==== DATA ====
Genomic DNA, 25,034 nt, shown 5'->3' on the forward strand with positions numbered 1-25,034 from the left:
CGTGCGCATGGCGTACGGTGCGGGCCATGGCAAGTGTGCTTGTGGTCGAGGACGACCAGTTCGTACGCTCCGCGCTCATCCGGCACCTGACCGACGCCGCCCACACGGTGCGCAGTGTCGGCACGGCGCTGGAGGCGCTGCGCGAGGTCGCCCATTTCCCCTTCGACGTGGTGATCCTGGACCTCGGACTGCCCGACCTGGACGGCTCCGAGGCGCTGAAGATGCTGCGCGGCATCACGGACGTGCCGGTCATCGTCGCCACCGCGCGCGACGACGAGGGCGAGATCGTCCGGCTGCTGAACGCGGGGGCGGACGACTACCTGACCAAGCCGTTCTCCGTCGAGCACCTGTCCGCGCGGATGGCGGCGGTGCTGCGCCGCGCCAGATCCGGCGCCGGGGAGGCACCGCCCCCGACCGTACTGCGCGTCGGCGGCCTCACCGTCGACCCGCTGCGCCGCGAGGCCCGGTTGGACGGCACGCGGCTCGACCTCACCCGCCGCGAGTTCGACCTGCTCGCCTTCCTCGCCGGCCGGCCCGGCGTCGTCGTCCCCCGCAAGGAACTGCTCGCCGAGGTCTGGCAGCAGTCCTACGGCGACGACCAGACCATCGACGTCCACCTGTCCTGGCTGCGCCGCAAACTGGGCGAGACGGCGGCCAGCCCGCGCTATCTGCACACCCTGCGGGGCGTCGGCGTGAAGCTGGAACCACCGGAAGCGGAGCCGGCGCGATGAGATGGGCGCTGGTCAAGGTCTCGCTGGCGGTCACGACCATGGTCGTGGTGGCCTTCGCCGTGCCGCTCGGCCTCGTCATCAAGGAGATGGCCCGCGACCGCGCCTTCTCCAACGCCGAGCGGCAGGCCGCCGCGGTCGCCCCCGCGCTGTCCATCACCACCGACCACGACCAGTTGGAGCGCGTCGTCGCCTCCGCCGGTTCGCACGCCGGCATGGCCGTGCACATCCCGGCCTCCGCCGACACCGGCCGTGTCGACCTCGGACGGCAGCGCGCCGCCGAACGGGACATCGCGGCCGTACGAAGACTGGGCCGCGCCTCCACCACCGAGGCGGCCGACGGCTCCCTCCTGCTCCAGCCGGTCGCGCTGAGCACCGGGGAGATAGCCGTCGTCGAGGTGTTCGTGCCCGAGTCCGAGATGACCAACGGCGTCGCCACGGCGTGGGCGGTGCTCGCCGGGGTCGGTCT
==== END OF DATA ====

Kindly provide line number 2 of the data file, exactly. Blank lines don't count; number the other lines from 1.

CGTGCGCATGGCGTACGGTGCGGGCCATGGCAAGTGTGCTTGTGGTCGAGGACGACCAGTTCGTACGCTCCGCGCTCATCCGGCACCTGACCGACGCCGCCCACACGGTGCGCAGTGTCGGCACGGCGCTGGAGGCGCTGCGCGAGGTCGCCCATTTCCCCTTCGACGTGGTGATCCTGGACCTCGGACTGCCCGACCTGGACGGCTCCGAGGCGCTGAAGATGCTGCGCGGCATCACGGACGTGCCGGTCATCGTCGCCACCGCGCGCGACGACGAGGGCGAGATCGTCCGGCTGCTGAACGCGGGGGCGGACGACTACCTGACCAAGCCGTTCTCCGTCGAGCACCTGTCCGCGCGGATGGCGGCGGTGCTGCGCCGCGCCAGATCCGGCGCCGGGGAGGCACCGCCCCCGACCGTACTGCGCGTCGGCGGCCTCACCGTCGACCCGCTGCGCCGCGAGGCCCGGTTGGACGGCACGCGGCTCGACCTCACCCGCCGCGAGTTCGACCTGCTCGCCTTCCTCGCCGGCCGGCCCGGCGTCGTCGTCCCCCGCAAGGAACTGCTCGCCGAGGTCTGGCAGCAGTCCTACGGCGACGACCAGACCATCGACGTCCACCTGTCCTGGCTGCGCCGCAAACTGGGCGAGACGGCGGCCAGCCCGCGCTATCTGCACACCCTGCGGGGCGTCGGCGTGAAGCTGGAACCACCGGAAGCGGAGCCGGCGCGATGAGATGGGCGCTGGTCAAGGTCTCGCTGGCGGTCACGACCATGGTCGTGGTGGCCTTCGCCGTGCCGCTCGGCCTCGTCATCAAGGAGATGGCCCGCGACCGCGCCTTCTCCAACGCCGAGCGGCAGGCCGCCGCGGTCGCCCCCGCGCTGTCCATCACCACCGACCACGACCAGTTGGAGCGCGTCGTCGCCTCCGCCGGTTCGCACGCCGGCATGGCCGTGCACATCCCGGCCTCCGCCGACACCGGCCGTGTCGACCTCGGACGGCAGCGCGCCGCCGAACGGGACATCGCGGCCGTACGAAGACTGGGCCGCGCCTCCACCACCGAGGCGGCCGACGGCTCCCTCCTGCTCCAGCCGGTCGCGCTGAGCACCGGGGAGATAGCCGTCGTCGAGGTGTTCGTGCCCGAGTCCGAGATGACCAACGGCGTCGCCACGGCGTGGGCGGTGCTCGCCGGGGTCGGTCT